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For new firm leaders, a transition period of a couple of months is absolutely necessary to think through all the myriad details that need to be attended to before assuming office. There are numerous activities that need attention during the period from when you are first elected (or selected) to your first official day in office—ranging from preparing your family for the huge time sacrifice that’s about to occur to determining how to transition some (or most) of your personal practice and the inherent client relationships.

However, it’s also important to really get to know your strengths and weaknesses in becoming firm leader. Doing some pertinent self-discovery through a personal assessment instrument can help you better understand your unique strengths and how you react under stress. Ideally, this gets done before assuming office, not after you’ve been dropped into a quick sink-or-swim situation.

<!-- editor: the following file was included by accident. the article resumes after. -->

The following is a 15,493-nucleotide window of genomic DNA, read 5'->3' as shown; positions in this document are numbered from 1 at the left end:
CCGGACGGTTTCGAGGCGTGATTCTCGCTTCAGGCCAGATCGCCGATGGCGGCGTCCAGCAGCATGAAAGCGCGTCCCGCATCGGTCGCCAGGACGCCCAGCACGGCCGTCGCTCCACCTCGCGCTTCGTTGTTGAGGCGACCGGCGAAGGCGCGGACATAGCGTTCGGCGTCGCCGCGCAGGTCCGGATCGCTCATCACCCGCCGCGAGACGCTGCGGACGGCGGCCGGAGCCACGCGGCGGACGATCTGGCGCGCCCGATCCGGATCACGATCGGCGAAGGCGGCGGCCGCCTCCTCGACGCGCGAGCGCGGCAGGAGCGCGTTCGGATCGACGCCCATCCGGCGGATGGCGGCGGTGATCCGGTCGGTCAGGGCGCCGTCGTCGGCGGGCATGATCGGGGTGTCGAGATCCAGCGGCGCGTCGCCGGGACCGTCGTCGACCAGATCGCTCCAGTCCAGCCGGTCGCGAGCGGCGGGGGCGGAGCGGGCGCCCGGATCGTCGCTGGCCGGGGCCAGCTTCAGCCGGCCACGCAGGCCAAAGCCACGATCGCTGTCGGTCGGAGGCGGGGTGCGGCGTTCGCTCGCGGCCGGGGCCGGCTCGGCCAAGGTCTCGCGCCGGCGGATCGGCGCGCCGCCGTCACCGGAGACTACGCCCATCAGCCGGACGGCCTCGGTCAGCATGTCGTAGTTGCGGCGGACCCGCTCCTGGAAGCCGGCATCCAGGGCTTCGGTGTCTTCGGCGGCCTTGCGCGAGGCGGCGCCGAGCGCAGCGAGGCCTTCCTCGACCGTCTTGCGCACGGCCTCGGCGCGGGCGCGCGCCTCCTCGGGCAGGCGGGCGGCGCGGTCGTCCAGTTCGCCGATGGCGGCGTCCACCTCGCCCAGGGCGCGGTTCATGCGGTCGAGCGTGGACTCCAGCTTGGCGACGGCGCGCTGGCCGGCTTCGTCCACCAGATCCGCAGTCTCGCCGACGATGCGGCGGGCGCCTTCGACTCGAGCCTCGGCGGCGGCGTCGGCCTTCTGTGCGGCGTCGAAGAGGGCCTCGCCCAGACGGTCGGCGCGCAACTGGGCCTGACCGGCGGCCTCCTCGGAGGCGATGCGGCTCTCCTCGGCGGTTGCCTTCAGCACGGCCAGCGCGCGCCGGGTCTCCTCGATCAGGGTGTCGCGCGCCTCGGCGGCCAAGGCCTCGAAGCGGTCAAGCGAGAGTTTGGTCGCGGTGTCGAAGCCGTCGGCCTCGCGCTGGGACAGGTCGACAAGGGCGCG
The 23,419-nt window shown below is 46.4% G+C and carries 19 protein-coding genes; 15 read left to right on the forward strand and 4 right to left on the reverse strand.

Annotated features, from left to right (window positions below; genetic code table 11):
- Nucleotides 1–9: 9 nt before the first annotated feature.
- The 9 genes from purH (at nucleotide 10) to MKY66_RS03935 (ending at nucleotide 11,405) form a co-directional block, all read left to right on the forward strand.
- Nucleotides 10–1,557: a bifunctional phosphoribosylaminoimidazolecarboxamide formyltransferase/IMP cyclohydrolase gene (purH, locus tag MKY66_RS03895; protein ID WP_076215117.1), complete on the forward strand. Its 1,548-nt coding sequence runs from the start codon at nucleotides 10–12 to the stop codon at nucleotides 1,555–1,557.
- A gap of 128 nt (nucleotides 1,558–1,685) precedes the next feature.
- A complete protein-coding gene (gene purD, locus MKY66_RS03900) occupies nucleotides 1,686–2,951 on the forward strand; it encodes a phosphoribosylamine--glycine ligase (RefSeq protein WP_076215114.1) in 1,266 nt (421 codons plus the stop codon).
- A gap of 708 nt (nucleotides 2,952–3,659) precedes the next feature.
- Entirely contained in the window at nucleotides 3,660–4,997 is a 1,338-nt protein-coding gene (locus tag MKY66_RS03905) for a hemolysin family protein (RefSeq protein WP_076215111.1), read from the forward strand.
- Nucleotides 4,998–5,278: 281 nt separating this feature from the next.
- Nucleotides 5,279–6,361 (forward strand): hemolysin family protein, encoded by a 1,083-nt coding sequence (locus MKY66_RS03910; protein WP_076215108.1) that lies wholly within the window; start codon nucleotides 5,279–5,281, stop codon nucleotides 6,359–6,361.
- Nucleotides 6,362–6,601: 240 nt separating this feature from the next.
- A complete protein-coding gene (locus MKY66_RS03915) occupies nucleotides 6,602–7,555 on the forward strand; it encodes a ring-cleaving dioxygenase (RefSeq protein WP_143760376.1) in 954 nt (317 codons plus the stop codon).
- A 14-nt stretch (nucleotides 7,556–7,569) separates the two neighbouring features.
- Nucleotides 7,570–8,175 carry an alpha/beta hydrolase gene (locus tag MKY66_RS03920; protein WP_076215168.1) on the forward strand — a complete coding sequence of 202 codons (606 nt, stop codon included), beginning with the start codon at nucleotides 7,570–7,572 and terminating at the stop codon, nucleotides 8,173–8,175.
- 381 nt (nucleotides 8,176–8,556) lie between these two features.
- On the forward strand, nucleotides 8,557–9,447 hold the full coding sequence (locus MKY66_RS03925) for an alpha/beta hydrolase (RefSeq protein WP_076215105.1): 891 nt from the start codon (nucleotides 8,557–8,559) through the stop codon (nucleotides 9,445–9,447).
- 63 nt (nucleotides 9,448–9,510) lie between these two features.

• Here are the types of questions that new law firm leaders are often most concerned about:
  • Am I really clear on the reasons I accepted this position?
  • How can I be sure that I have correctly understood what is expected of me?
  • Which tasks should be a priority and which can be put on hold?
  • Have I defined the challenges facing my firm and determined an approach to dealing with them?
  • When can I begin to introduce change and what is my initial plan of action?
  • How do I make sure that I have the support I need from the partnership?
  • Who am I going to meet with first and what am I going to say?

Methodically answering these types of questions helps new managing partners get ready-set-and-go for their first days on the job.

About the Author

Patrick J. McKenna has worked with the top management of law firms internationally to escalate their thinking on how to manage and compete effectively. He is coauthor of the business best-seller First Among Equals and co-leads a biannual program titled “First 100 Days: A Master Class for the New Managing Partner.”